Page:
The flathead catfish, also known by various names, is a formidable predatory fish that can put up an incredible fight when caught. Belonging to the North American catfish family, they are easily recognizable by their distinctive features, including a noticeable underbite and flattened head. With an elongated and scalesless body, their coloration can vary, making each fish unique.
Once confined to specific river drainages, flathead catfish have expanded well beyond their native range due to purposeful stocking and slow migrations. They prefer deep segments of rivers and larger streams, and their adaptable diet includes crustaceans, fish, and even birds, crabs, and turtles.
Flathead catfish spawn in late spring or early summer, with the male and female working together to create a nest for the eggs. As fierce nocturnal feeders, they have extraordinary vision and can consume prey almost as large as themselves.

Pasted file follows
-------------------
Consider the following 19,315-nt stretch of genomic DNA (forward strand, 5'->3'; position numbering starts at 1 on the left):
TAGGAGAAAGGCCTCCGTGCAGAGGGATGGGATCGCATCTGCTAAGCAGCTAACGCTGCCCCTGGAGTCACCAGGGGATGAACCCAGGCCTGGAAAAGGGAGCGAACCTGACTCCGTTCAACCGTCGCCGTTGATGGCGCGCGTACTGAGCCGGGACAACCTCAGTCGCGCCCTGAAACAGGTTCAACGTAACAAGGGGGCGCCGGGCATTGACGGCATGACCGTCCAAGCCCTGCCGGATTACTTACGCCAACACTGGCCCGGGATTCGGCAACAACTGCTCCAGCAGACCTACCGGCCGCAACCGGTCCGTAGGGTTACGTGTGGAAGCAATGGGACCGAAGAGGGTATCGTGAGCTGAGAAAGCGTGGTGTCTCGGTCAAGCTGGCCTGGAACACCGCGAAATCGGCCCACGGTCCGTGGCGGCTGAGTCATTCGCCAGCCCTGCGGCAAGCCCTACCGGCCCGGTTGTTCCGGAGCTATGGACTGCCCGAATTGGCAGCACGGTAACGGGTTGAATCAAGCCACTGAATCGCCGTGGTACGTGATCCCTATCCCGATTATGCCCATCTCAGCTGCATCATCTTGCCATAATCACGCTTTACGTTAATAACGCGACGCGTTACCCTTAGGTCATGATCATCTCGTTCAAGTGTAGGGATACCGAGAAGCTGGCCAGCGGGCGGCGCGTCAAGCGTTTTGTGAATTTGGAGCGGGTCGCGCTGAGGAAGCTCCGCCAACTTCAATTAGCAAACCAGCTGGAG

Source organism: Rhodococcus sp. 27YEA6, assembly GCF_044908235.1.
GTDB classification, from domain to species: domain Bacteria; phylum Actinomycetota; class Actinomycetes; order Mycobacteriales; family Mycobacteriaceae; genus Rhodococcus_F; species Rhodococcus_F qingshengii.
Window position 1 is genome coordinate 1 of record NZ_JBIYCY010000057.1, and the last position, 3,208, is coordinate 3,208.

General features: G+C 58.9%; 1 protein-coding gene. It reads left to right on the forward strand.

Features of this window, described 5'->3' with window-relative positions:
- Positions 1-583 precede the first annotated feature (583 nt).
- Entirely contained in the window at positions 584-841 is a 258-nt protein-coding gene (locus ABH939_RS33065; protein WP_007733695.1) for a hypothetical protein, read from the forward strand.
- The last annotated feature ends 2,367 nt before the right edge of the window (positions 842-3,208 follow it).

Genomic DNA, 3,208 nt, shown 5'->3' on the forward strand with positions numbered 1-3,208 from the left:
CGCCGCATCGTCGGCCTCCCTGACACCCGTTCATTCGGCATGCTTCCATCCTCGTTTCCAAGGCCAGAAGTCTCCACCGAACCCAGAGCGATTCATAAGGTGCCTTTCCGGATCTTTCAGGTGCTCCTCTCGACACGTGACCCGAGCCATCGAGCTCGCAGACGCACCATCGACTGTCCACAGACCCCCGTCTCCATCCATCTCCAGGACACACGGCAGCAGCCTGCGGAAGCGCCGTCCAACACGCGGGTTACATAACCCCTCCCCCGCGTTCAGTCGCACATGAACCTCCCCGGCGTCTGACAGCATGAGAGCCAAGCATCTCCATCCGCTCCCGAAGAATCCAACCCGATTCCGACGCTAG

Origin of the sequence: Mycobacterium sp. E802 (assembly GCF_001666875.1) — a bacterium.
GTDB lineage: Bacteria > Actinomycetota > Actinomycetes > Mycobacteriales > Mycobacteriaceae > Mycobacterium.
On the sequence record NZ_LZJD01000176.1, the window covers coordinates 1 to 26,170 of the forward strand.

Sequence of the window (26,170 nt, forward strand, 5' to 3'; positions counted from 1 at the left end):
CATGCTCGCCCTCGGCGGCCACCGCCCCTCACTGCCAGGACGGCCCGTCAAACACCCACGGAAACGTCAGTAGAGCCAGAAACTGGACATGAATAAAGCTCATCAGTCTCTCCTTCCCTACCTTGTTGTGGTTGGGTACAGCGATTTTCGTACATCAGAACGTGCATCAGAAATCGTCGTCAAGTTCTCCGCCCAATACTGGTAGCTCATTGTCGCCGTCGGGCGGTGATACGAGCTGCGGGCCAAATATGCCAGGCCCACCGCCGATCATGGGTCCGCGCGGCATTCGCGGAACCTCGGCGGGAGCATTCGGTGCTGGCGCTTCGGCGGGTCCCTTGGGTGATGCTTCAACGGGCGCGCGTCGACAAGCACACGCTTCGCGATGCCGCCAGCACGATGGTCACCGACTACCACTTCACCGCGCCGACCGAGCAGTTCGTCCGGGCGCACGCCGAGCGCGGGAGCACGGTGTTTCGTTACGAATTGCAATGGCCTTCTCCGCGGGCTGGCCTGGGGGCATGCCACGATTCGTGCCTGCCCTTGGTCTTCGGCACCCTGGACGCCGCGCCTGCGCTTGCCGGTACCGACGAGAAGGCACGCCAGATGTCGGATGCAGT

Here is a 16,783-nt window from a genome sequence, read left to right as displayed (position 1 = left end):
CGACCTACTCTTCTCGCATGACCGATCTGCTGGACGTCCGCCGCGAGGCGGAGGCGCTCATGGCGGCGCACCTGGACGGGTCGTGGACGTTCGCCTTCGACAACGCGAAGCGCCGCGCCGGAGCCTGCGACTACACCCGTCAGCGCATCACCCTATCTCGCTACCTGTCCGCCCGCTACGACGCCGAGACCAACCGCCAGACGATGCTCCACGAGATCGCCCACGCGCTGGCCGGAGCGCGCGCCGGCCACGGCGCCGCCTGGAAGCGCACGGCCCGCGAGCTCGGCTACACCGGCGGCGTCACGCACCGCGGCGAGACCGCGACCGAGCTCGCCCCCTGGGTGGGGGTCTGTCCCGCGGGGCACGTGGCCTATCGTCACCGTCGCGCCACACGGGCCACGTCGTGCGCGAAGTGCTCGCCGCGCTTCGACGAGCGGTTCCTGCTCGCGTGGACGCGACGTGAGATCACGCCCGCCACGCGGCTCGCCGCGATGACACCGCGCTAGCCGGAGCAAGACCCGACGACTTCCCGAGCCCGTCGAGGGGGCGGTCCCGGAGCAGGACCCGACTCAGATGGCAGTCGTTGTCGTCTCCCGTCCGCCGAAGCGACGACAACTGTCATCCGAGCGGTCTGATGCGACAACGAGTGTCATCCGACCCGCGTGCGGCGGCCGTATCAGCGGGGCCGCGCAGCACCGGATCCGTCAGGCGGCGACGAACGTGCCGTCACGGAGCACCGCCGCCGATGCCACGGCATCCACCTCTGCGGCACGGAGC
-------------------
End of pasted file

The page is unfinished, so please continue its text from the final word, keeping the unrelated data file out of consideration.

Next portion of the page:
Currently, the flathead catfish faces no major threats within its native range, but its introduction in other areas has raised concerns about its impact on native species.
Impressively, the IGFA world record for the flathead catfish stands at 123 pounds, making it the second-largest North American catfish species after the blue catfish. The oldest known flathead catfish reached a remarkable age of 45 years.
In summary, the flathead catfish is an apex predator with remarkable characteristics, making it a captivating species for anglers and researchers alike. As they continue to thrive and adapt in various environments, their presence is likely to continue shaping ecosystems and fishing experiences for years to come.